Thursday, May 28, 2009

Prescriptions for Disaster

"I think getting doctors on a salary is the very first solution..."
The original rationale for HMOs was that the insurance company would be paid a fixed amount per patient per month (although this might be modified by the patient's pre-existing medical conditions) and would be required to provide whatever medical care was necessary; therefore, they would have an incentive to do things the most economical way, i.e. through preventive medicine whenever possible.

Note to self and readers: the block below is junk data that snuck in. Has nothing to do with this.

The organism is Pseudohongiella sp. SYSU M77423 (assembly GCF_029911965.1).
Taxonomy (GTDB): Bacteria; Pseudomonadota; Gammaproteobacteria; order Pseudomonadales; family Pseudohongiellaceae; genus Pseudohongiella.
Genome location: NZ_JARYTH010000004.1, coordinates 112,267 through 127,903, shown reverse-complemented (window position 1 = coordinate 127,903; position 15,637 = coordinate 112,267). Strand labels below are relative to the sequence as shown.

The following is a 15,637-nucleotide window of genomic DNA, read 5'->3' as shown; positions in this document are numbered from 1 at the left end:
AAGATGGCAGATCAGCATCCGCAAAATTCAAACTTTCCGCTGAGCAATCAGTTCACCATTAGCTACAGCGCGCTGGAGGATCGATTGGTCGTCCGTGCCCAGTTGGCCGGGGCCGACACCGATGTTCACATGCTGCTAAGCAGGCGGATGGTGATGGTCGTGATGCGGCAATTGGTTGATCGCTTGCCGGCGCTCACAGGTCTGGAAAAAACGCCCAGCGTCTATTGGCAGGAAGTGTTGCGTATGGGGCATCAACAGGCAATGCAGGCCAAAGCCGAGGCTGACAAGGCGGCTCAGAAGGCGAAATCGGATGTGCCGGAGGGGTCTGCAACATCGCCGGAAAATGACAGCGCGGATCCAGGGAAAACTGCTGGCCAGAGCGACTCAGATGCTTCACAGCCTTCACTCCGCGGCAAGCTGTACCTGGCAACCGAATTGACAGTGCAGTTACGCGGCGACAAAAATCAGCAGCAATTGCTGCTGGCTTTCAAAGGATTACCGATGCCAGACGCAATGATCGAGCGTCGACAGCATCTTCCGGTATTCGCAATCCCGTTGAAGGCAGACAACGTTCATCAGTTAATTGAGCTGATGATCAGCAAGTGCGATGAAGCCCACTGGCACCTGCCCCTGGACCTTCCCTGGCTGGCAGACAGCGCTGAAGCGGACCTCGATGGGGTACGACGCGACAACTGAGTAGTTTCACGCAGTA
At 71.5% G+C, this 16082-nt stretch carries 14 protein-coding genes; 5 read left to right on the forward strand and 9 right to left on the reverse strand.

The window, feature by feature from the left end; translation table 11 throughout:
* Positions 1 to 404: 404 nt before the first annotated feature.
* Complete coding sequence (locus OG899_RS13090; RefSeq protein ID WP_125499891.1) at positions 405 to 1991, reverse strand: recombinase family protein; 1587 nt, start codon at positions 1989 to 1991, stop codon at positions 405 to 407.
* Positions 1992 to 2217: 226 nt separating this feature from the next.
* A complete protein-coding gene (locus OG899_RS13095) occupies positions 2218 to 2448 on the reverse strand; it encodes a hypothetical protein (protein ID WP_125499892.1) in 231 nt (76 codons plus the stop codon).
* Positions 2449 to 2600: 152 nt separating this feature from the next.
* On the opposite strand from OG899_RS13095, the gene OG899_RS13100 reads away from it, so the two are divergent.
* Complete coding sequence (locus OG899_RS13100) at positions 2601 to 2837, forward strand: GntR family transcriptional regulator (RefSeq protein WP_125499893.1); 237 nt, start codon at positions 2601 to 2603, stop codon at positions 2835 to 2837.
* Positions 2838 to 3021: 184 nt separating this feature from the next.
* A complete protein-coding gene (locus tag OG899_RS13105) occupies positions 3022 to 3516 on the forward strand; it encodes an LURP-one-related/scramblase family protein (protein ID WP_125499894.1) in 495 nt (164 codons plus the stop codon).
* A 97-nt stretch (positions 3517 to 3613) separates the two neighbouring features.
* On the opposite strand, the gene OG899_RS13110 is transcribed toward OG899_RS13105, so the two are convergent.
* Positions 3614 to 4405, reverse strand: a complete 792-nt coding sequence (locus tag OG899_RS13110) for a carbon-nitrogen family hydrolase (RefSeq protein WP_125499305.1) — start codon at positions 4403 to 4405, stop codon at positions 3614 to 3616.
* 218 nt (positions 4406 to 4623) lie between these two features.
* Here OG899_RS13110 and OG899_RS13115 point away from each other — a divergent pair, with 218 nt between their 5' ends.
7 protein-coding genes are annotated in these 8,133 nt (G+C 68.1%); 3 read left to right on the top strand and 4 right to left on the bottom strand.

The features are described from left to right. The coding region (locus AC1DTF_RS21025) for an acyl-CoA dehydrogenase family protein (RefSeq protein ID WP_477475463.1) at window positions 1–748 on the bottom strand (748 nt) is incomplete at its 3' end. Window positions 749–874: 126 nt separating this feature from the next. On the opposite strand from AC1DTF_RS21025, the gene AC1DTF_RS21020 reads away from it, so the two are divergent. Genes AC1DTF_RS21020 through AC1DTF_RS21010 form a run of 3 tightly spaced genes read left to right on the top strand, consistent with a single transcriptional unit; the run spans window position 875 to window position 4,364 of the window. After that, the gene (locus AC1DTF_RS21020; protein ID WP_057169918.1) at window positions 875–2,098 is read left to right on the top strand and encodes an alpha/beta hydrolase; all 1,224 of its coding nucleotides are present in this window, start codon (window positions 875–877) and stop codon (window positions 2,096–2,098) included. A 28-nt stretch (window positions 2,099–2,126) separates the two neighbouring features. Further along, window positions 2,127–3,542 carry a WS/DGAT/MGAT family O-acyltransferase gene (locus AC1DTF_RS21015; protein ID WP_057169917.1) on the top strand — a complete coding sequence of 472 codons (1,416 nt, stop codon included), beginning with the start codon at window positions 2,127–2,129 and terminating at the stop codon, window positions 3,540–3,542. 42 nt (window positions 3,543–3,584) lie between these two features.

That sounded great to me, and it still sounds like a good goal.

Unfortunately, as Adam Smith predicted (when talking about education), instead this gave an incentive for insurers to provide as little care as possible, by making the quality as low as possible, and making it as difficult as possible to obtain it.

In Bryan Caplan's class on microeconomics, he explained the concept of "moral hazard" to us, with plenty of amusing examples. I suggest this as another one.

So, how do we actually accomplish the original goal?